Côte is the perfect antidote to these kind of chains (for the moment anyway. I guess with expansion and time it could go the way of others, but I really hope not). With its buzzy, informal dining rooms, simple take on French food and fairly modest prices, it offers the perfect neighbourhood brasserie experience. The food is never going to win any awards, but it’s good, dependable and enjoyable, and sometimes that’s exactly what you need.
After a pitstop at the Fulham Wine Rooms (separate review to follow. If you haven’t been, its a great place to try over 50 different wines by the glass, with the added novelty of dispensing your own tasters, although this way costs do add up), we headed down to Côte opposite Parsons Green tube. At 8pm the dining room was pretty full already, testament to its popularity amongst a local crowd.
We didn’t go for steak on this occasion, having had it t home the night before, but from previous experience you can’t go wrong with the various different cuts on offer; from the simple steak frites at £9.95 to the fillet at almost double that, the meat is tender, cooked as you ask and full of good flavour. Instead we went down a more fishy route opting for light, crispy cod goujons with chips and salmon fishcakes with spinach for our mains. The goujons were beautifully light – a miniature French take on fish and chips – and, although the fishcakes were a little on the dry side, the flaky salmon worked well with a creamy dill and wholegrain mustard sauce.
My starter of seared scallops with pea & mint puree, pea shoots and crispy lardons was the highlight for me. This combination of salty crunch and creamy flesh is something you see on a lot of menus, but only because it works so well, and Côte definitely got it right. Carniverous boyfriend’s rillettes of duck and pork with toasted sourdough and cornichons were another simple take on a classic French dish, delivering big, satisfying flavours.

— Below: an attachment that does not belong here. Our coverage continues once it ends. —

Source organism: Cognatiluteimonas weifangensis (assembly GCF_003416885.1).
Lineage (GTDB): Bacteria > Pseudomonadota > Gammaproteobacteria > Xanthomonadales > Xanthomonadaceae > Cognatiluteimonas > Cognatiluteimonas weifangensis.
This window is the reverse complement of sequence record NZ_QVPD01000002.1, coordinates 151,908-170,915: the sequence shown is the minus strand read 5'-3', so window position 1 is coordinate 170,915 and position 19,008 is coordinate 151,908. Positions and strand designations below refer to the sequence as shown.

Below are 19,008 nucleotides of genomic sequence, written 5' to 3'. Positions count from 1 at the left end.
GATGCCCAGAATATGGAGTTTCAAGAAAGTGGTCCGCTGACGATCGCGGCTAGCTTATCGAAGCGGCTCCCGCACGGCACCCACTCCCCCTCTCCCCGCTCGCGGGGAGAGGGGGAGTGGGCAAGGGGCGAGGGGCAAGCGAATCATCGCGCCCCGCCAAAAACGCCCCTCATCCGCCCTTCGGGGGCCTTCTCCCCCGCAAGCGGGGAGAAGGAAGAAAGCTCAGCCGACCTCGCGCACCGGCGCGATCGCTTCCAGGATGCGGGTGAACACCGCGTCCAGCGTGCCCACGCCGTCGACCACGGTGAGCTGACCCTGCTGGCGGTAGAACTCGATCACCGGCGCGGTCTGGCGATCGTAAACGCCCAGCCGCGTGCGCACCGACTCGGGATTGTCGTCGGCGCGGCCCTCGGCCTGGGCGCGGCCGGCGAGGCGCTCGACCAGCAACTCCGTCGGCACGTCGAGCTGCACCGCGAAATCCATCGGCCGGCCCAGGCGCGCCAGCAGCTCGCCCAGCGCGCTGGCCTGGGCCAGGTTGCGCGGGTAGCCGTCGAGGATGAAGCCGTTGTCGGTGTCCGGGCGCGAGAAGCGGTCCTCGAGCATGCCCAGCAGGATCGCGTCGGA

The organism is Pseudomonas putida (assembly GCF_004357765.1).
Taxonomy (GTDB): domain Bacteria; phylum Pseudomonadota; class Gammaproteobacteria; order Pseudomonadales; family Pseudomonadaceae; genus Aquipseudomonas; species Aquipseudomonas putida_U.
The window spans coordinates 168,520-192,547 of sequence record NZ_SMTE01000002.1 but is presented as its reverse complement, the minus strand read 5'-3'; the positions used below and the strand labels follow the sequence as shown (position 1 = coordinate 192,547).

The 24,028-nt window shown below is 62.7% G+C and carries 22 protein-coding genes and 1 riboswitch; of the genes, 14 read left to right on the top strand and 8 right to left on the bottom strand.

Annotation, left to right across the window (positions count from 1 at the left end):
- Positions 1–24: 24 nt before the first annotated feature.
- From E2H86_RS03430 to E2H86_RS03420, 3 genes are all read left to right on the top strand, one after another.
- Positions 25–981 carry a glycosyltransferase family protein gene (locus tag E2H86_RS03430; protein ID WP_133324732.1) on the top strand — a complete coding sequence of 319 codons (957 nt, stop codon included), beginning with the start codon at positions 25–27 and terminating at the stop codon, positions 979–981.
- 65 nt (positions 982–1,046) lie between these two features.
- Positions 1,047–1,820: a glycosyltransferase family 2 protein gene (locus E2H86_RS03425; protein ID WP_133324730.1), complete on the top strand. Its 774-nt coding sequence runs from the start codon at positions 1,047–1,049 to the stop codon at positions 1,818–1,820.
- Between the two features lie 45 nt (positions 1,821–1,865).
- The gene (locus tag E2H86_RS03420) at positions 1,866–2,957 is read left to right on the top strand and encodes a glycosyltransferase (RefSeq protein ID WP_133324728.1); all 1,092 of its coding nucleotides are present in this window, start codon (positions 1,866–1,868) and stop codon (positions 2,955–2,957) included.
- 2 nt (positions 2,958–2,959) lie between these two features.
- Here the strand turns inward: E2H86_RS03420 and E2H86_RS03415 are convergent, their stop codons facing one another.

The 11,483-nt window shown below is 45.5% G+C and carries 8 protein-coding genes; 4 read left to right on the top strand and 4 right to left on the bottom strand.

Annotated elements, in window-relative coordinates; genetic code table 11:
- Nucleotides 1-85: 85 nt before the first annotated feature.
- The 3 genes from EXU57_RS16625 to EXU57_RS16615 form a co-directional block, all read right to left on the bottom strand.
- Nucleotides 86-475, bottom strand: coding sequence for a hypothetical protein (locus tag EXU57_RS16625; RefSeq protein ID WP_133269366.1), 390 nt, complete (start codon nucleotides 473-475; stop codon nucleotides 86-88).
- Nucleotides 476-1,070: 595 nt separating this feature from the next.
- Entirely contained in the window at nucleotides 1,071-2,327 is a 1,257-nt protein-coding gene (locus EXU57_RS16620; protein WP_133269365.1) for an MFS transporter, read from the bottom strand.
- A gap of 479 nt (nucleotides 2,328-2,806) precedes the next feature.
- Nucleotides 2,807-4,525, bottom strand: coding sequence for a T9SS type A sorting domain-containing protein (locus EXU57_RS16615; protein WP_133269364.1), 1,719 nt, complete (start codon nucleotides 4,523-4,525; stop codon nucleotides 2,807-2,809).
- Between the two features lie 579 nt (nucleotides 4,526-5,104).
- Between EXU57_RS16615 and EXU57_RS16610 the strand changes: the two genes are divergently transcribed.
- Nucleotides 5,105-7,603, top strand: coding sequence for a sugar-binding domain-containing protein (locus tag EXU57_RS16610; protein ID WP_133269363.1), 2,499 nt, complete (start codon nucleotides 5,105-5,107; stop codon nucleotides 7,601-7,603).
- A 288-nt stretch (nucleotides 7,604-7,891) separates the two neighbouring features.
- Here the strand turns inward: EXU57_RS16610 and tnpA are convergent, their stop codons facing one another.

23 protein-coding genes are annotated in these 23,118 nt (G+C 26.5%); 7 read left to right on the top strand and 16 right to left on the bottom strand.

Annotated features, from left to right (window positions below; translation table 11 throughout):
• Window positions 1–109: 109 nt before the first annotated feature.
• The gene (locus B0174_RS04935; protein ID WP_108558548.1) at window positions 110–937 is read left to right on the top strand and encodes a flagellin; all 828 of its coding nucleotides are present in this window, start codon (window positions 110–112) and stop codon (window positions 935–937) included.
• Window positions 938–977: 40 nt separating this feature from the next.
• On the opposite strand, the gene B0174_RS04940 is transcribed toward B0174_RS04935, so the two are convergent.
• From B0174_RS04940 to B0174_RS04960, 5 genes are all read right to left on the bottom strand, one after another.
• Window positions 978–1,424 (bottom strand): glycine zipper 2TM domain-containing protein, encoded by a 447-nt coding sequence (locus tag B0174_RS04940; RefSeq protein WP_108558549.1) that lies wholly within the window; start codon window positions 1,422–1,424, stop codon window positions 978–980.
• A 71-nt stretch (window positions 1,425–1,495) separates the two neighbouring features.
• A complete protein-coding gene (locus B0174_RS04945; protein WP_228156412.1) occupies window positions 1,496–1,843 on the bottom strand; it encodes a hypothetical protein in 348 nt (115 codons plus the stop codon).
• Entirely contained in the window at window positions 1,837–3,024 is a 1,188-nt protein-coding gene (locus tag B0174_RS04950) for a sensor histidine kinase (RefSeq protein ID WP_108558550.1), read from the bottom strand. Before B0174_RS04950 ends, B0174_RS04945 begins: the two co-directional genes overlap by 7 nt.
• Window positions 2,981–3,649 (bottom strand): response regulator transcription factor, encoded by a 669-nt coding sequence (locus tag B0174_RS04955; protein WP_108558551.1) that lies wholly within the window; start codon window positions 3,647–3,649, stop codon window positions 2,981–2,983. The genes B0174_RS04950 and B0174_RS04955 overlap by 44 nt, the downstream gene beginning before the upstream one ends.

We finished with a huge tarte fine aux pommes and a rich chocolate fondant. If I really wanted to complain, the fondant could have been cooked a minute or so less to allow for an even more melting middle, but by the time I noticed I’d practically wolfed the whole thing anyway so sending it back was hardly an option.
Service throughout the meal was efficient and friendly. Wines by the glass arrived in time for the dishes we’d matched them to, something even higher end restaurants often get wrong by bringing too early, or forgetting to bring them until you’re half way through your dish. The dining room was cosy, buzzy and full of contented diners enjoying the simple, sound modern bistro cooking that Côte does so well. Next time you’re looking for an affordable local feed, I’d definitely recommend trying this neighbourhood gem.
Gone are the heady days when publishers’ lives were filled with star-studded outings and long boozy lunches. In fact, they’re so long gone that in the short time I’ve been working in the industry, I’ve become more accustomed to a packed lunch at my desk than the kind of liquid lunches publishing history is made of.
Having said that, occasionally we do get to wine and dine our authors, and this week I was taken to Joe Allen. The last time I went was with my family as a teenager after seeing a West End show. I remember the bustling atmosphere, even as we sat down to eat after 10pm, the sultry lighting, friendly staff and generous servings, variously accompanied by giant stacks of fries or slabs of ice cream. Maybe the short supply of media types willing to splash their cash on a daily basis has had an effect on Joe Allen, because this time round, it seemed to have lost a little of its magic.